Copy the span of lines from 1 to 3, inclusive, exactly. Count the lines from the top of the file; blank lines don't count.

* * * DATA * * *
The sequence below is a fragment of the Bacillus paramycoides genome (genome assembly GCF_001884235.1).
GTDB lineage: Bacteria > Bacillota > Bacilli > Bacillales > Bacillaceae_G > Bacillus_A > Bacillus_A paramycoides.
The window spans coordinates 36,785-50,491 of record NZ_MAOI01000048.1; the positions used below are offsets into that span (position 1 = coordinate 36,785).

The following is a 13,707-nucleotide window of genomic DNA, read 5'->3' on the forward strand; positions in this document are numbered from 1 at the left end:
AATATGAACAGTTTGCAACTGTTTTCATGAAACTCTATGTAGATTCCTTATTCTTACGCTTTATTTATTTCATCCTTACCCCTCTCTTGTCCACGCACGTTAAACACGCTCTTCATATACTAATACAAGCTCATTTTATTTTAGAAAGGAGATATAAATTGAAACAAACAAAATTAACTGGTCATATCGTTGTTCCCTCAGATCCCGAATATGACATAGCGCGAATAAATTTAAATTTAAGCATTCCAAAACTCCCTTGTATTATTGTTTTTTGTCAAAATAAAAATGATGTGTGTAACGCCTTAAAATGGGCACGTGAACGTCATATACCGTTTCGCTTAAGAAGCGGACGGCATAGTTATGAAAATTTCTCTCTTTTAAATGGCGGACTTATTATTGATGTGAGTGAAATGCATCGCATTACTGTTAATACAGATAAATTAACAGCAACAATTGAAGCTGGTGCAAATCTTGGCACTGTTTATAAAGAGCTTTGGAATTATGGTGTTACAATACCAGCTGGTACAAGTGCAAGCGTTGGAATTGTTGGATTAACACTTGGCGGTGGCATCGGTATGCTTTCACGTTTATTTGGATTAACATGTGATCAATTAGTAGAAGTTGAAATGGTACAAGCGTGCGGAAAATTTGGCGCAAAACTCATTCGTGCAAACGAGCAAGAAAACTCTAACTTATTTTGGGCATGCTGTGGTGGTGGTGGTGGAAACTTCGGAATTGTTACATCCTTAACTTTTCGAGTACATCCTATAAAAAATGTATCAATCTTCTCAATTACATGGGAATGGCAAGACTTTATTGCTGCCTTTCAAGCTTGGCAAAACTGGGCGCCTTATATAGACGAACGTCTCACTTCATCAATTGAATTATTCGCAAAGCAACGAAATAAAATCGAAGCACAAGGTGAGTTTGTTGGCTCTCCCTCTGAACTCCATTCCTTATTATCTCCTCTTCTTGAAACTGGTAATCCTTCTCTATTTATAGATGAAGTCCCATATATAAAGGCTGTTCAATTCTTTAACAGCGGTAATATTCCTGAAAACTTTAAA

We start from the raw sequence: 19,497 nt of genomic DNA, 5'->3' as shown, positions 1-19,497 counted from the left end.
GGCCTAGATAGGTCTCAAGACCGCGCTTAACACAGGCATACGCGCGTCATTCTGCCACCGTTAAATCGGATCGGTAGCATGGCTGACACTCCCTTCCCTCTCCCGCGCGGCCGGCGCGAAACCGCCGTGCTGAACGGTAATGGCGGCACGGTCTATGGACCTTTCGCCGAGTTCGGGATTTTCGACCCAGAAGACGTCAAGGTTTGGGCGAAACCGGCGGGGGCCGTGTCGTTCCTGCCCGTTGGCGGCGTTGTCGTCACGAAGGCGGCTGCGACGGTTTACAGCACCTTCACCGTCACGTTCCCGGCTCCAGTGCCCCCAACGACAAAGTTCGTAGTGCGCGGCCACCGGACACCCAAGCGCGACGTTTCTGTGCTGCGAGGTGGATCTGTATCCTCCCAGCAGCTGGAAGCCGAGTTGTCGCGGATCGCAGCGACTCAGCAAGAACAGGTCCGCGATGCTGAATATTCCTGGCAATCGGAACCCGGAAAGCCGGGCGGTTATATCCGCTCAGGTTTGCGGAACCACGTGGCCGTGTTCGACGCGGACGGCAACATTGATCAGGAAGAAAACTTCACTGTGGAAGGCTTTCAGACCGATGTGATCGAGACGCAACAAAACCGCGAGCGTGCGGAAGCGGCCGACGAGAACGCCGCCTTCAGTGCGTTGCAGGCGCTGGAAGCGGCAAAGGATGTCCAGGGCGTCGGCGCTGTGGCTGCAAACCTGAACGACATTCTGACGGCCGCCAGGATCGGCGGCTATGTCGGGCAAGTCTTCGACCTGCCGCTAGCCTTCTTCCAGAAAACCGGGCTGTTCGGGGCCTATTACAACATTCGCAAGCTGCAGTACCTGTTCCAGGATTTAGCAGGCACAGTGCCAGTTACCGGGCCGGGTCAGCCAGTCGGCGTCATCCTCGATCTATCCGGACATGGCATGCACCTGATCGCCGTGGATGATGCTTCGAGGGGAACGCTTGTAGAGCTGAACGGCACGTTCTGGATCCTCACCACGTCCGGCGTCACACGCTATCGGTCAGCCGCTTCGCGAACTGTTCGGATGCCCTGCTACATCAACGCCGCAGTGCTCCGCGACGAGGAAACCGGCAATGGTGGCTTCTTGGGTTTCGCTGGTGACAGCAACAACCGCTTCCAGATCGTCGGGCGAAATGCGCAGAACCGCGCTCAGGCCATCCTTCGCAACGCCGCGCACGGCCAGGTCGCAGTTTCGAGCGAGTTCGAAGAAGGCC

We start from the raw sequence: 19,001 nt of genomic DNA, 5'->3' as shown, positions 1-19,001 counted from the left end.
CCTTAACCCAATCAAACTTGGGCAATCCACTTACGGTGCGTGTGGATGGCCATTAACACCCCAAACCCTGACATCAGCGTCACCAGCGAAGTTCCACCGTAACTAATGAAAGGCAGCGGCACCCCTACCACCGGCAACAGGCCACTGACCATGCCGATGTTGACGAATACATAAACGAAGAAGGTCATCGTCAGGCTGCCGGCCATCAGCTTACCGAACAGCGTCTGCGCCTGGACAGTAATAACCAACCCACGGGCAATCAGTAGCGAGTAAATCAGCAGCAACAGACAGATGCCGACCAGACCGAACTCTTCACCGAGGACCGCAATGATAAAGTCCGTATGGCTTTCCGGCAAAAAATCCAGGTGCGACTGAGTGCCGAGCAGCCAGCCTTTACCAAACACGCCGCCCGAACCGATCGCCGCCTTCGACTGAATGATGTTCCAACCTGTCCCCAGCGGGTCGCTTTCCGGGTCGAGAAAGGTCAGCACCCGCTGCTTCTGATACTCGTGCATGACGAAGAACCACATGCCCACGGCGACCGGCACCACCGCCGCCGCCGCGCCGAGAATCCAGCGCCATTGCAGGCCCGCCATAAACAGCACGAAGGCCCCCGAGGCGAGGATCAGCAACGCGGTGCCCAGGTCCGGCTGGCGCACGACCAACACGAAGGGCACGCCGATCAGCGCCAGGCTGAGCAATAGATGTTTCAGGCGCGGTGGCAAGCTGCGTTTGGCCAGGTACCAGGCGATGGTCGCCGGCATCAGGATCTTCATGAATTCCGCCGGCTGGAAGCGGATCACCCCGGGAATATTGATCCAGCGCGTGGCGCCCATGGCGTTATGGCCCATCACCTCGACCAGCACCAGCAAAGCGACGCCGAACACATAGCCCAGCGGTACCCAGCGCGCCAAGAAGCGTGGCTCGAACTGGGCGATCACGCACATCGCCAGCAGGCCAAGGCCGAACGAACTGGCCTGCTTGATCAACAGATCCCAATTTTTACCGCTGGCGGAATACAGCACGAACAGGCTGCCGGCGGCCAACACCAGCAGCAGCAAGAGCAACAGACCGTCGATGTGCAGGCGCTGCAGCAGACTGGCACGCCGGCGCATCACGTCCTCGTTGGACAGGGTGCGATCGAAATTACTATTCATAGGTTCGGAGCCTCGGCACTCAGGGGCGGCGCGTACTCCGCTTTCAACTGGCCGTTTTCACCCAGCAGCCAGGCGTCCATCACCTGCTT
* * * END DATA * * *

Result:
The sequence below is a fragment of the Bacillus paramycoides genome (genome assembly GCF_001884235.1).
GTDB lineage: Bacteria > Bacillota > Bacilli > Bacillales > Bacillaceae_G > Bacillus_A > Bacillus_A paramycoides.
The window spans coordinates 36,785-50,491 of record NZ_MAOI01000048.1; the positions used below are offsets into that span (position 1 = coordinate 36,785).